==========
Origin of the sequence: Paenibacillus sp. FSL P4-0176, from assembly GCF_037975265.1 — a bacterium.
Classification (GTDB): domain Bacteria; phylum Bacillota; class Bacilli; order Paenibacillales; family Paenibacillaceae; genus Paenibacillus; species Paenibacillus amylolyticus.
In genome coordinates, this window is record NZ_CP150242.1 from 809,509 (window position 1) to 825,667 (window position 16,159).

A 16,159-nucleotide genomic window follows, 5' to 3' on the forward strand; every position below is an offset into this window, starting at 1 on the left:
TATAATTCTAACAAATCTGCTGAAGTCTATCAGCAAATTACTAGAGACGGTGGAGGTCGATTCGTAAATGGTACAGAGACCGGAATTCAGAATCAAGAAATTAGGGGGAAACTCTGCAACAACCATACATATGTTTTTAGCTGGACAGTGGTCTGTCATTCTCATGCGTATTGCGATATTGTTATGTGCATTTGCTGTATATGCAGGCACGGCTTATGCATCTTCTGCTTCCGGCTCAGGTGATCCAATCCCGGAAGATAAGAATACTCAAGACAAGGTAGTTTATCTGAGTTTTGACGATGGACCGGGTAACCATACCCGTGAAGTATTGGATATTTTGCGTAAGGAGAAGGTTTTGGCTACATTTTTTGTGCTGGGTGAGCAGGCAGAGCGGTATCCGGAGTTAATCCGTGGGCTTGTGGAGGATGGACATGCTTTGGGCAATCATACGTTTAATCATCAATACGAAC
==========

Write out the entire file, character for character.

Origin of the sequence: Paenibacillus sp. FSL P4-0176, from assembly GCF_037975265.1 — a bacterium.
Classification (GTDB): domain Bacteria; phylum Bacillota; class Bacilli; order Paenibacillales; family Paenibacillaceae; genus Paenibacillus; species Paenibacillus amylolyticus.
In genome coordinates, this window is record NZ_CP150242.1 from 809,509 (window position 1) to 825,667 (window position 16,159).

A 16,159-nucleotide genomic window follows, 5' to 3' on the forward strand; every position below is an offset into this window, starting at 1 on the left:
TATAATTCTAACAAATCTGCTGAAGTCTATCAGCAAATTACTAGAGACGGTGGAGGTCGATTCGTAAATGGTACAGAGACCGGAATTCAGAATCAAGAAATTAGGGGGAAACTCTGCAACAACCATACATATGTTTTTAGCTGGACAGTGGTCTGTCATTCTCATGCGTATTGCGATATTGTTATGTGCATTTGCTGTATATGCAGGCACGGCTTATGCATCTTCTGCTTCCGGCTCAGGTGATCCAATCCCGGAAGATAAGAATACTCAAGACAAGGTAGTTTATCTGAGTTTTGACGATGGACCGGGTAACCATACCCGTGAAGTATTGGATATTTTGCGTAAGGAGAAGGTTTTGGCTACATTTTTTGTGCTGGGTGAGCAGGCAGAGCGGTATCCGGAGTTAATCCGTGGGCTTGTGGAGGATGGACATGCTTTGGGCAATCATACGTTTAATCATCAATACGAAC